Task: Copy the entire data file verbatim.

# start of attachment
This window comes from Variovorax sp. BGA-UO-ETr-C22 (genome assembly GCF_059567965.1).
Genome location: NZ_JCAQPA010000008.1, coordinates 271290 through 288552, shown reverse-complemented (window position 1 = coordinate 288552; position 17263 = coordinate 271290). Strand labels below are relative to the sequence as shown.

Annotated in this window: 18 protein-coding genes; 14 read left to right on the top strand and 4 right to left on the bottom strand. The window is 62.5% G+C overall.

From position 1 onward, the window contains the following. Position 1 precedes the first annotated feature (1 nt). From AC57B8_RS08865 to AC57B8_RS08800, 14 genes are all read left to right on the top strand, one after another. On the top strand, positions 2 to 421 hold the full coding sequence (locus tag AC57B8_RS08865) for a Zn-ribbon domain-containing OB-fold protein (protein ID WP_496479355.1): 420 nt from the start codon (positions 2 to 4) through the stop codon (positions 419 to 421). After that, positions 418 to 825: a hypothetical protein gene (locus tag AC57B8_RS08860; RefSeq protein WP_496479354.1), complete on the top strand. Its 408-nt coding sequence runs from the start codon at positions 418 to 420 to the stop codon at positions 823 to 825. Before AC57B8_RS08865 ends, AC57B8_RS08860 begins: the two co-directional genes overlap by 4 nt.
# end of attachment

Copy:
This window comes from Variovorax sp. BGA-UO-ETr-C22 (genome assembly GCF_059567965.1).
Genome location: NZ_JCAQPA010000008.1, coordinates 271290 through 288552, shown reverse-complemented (window position 1 = coordinate 288552; position 17263 = coordinate 271290). Strand labels below are relative to the sequence as shown.

Annotated in this window: 18 protein-coding genes; 14 read left to right on the top strand and 4 right to left on the bottom strand. The window is 62.5% G+C overall.

From position 1 onward, the window contains the following. Position 1 precedes the first annotated feature (1 nt). From AC57B8_RS08865 to AC57B8_RS08800, 14 genes are all read left to right on the top strand, one after another. On the top strand, positions 2 to 421 hold the full coding sequence (locus tag AC57B8_RS08865) for a Zn-ribbon domain-containing OB-fold protein (protein ID WP_496479355.1): 420 nt from the start codon (positions 2 to 4) through the stop codon (positions 419 to 421). After that, positions 418 to 825: a hypothetical protein gene (locus tag AC57B8_RS08860; RefSeq protein WP_496479354.1), complete on the top strand. Its 408-nt coding sequence runs from the start codon at positions 418 to 420 to the stop codon at positions 823 to 825. Before AC57B8_RS08865 ends, AC57B8_RS08860 begins: the two co-directional genes overlap by 4 nt.